Tumor Testing, ctDNA Finds More Patients Eligible for Personalized Drugs


Concurrent circulating tumor DNA and tissue-based testing identified more patients eligible for personalized cancer care than either of the tests done alone.

An image of a strand of DNA with several other strands in the background.

Different types of testing determined that more patients may be eligible for personalized cancer care.

There are two popular testing strategies for patients with cancer: circulating tumor DNA (ctDNA) and tissue-based sampling. While most patients do not undergo both at the same time, recent research showed that running the tests concurrently — meaning at the same time — led to the identification of more patients with targetable mutations that made them eligible for personalized treatment.

READ MORE: ctDNA May Help Predict Lung Cancer Outcomes, Guide Treatment

CURE® recently spoke with study author, Justin Guinney, SVP of Cancer Genomics at Tempus Therapeutics, about the findings, which were published in JAMA Network Open.

Can you give an overview of your study and why it was important to conduct?

Performing next-generation sequencing on samples of a patient's tumor, along with their blood, allows us to identify actionable genes that can help your doctor make better treatment decisions for your care.

For this study, we are assessing whether the use of testing both the tissue from the tumor and the blood at the same time could increase our odds of detecting a molecular genomic variant that is tied to a targeted treatment, versus just sequencing either just the blood or the tumor.

Can you explain the difference between tissue-based and ctDNA-based genomic profiling? Is one currently used more frequently than the other?

There are pros and cons to each test. Today, tissue-based testing is more widely used for genomic profiling given its increased sensitivity and low false positive rates. This is because there is a much higher concentration of tumor DNA obtained from solid tissue, while circulating tumor DNA (ctDNA) is highly diluted in the bloodstream. In the case of metastatic disease with multiple lesions, solid tissue testing may miss genomic variants residing in certain metastatic sites harboring unique variants reflective of tumor heterogeneity. ctDNA is more likely to detect these unique variants as it is sampling from all tumor DNA present in circulating blood. There are also logistical differences. Tissue-based testing is a more invasive procedure, whereas ctDNA can be obtained by simple blood draws.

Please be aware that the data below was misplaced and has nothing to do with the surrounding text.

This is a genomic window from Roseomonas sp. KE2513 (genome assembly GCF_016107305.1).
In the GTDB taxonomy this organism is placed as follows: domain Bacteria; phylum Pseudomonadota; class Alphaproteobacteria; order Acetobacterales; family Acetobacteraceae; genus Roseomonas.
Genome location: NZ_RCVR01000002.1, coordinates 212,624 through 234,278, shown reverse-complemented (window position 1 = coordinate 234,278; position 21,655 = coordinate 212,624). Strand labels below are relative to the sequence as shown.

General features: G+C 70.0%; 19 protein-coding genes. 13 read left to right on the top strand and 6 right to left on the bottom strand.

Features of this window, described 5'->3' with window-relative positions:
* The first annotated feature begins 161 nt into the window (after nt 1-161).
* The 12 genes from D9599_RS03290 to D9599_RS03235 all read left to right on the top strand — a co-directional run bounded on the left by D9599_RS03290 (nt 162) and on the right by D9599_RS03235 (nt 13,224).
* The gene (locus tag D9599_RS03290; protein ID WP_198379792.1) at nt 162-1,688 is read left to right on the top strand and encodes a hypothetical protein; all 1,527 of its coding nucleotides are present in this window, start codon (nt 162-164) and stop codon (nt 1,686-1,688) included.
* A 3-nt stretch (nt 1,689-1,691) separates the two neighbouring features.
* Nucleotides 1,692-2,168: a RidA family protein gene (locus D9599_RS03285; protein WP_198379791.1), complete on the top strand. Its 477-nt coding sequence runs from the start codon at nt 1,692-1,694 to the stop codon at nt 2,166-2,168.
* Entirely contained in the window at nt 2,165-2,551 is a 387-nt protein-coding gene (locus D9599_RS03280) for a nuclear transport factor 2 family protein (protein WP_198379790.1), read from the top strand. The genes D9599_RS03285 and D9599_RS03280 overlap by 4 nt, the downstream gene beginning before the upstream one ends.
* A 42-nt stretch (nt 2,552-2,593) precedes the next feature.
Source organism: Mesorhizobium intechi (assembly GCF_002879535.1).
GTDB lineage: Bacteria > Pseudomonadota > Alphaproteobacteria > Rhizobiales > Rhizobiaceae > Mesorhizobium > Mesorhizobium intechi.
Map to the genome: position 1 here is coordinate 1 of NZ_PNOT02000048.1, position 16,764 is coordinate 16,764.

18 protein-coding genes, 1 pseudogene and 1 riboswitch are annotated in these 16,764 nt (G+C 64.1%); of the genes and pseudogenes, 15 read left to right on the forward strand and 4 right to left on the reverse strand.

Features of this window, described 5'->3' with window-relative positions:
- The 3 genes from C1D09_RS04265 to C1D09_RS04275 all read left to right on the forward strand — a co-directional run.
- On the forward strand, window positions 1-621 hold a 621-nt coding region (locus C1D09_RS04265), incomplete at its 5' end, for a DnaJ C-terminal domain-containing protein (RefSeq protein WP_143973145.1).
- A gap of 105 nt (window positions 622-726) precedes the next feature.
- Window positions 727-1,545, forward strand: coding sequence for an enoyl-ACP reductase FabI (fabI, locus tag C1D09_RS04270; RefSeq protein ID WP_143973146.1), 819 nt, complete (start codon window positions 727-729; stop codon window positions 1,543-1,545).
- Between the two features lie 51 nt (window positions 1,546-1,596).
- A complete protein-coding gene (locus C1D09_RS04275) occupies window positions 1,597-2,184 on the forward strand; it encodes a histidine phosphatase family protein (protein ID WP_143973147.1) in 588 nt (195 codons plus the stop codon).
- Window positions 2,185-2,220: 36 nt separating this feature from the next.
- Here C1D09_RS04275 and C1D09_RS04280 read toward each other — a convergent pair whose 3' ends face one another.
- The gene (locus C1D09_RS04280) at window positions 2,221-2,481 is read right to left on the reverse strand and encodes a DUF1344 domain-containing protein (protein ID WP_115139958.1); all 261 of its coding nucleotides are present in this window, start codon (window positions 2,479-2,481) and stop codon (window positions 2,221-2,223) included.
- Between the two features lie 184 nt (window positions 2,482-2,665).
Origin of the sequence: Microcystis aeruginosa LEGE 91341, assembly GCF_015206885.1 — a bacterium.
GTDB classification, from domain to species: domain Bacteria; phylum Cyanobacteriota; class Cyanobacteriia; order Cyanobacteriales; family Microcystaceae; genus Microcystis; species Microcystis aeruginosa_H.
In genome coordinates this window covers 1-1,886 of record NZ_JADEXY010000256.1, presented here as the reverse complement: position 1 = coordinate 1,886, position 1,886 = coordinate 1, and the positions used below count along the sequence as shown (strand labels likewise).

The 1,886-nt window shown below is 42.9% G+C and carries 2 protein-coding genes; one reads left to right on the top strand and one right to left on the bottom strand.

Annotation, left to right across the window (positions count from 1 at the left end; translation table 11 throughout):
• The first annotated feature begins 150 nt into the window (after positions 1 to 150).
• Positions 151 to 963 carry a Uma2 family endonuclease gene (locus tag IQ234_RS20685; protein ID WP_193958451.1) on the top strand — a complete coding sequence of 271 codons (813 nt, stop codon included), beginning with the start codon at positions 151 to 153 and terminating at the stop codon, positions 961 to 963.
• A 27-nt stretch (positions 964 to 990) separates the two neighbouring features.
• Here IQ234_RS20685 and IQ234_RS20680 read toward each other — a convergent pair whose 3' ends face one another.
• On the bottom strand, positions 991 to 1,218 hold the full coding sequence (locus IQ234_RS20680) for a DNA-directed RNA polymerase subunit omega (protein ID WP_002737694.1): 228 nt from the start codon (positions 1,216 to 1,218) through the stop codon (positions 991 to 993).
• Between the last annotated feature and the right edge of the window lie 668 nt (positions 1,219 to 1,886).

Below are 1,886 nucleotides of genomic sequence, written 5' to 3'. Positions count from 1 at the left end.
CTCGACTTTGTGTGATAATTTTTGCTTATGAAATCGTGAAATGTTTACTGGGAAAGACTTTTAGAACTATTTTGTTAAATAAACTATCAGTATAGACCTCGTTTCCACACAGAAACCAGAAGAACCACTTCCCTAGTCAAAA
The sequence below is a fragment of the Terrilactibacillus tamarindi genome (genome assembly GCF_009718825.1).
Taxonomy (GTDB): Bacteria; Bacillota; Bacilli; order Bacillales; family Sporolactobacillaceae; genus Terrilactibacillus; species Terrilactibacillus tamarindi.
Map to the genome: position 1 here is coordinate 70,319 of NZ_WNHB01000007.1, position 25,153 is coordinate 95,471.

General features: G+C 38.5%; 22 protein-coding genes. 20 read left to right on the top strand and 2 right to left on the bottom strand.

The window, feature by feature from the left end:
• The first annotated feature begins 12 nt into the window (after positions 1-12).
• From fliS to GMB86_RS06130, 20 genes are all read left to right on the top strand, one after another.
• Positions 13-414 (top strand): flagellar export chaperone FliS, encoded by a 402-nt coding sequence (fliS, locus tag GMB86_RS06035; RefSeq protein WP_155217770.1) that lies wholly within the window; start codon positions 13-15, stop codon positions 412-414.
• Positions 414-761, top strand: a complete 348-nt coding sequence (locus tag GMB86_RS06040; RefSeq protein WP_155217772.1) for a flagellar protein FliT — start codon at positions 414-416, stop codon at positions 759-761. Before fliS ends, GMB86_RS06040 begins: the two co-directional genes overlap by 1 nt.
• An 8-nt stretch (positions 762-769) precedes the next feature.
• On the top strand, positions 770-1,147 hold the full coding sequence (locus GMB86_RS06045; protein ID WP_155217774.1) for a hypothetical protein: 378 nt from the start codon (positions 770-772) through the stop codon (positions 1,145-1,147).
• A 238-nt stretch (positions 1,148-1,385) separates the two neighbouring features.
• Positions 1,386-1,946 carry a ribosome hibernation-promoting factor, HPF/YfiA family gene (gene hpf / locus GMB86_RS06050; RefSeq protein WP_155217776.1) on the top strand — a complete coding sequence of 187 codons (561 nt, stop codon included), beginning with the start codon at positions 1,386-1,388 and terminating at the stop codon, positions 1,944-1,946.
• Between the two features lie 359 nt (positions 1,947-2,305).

Were there any aspects of your findings that surprised you?

Many of the hypotheses we had going into this study were confirmed. Chief among these was that the concordance among the two assays increased with increasing ctDNA burden, that is, as the amount of circulating tumor DNA increases, ctDNA is able to detect more of the variants that is also found by tissue.

Similarly, as ctDNA increases, it is able to detect more actionable variants not found in solid tissue testing, most likely due to inter-tumor heterogeneity, which refers to multiple distinct tumors harboring unique variants. Concurrent testing detected distinct actionable variants by each test alone that could be targeted by specific therapy; having both test results at the same time increased the yield of detection of actionable genomic targets offering more therapy options for patients

Do your findings suggest that patients should undergo both tissue-based and ctDNA testing? Is this something patients should bring up with their health care teams?

In all cases, patients should consult with their treating physician to determine the optimal testing and treatment strategy. Our findings reinforce existing [National Comprehensive Cancer Network] guidelines for [non-small cell lung cancer] which recommend ctDNA testing in addition to tissue, especially when solid tissue may be difficult to obtain which can delay optimal treatment decisions.

Our findings also support the use of concurrent ctDNA in breast cancer as we were able to show increased detection of ESR1m variants using ctDNA — most likely arising as a resistance mechanism from prior aromatase inhibitors in certain patients — and can be used to guide therapy selection and change of therapy.

The most important message is that these two tests can be highly complementary and rely on a number of factors that should be discussed with their physician.

What are the next steps/unanswered questions in this line of research that you’d like to see addressed in the coming years?

As more data accrues in the Tempus real-world database, we will examine concurrent testing in more cancer types. Additional questions that we will pursue include assessing the impact of concurrent testing on patient outcomes and performing a health economics analysis.

For more news on cancer updates, research and education, don’t forget to subscribe to CURE®’s newsletters here.

Related Videos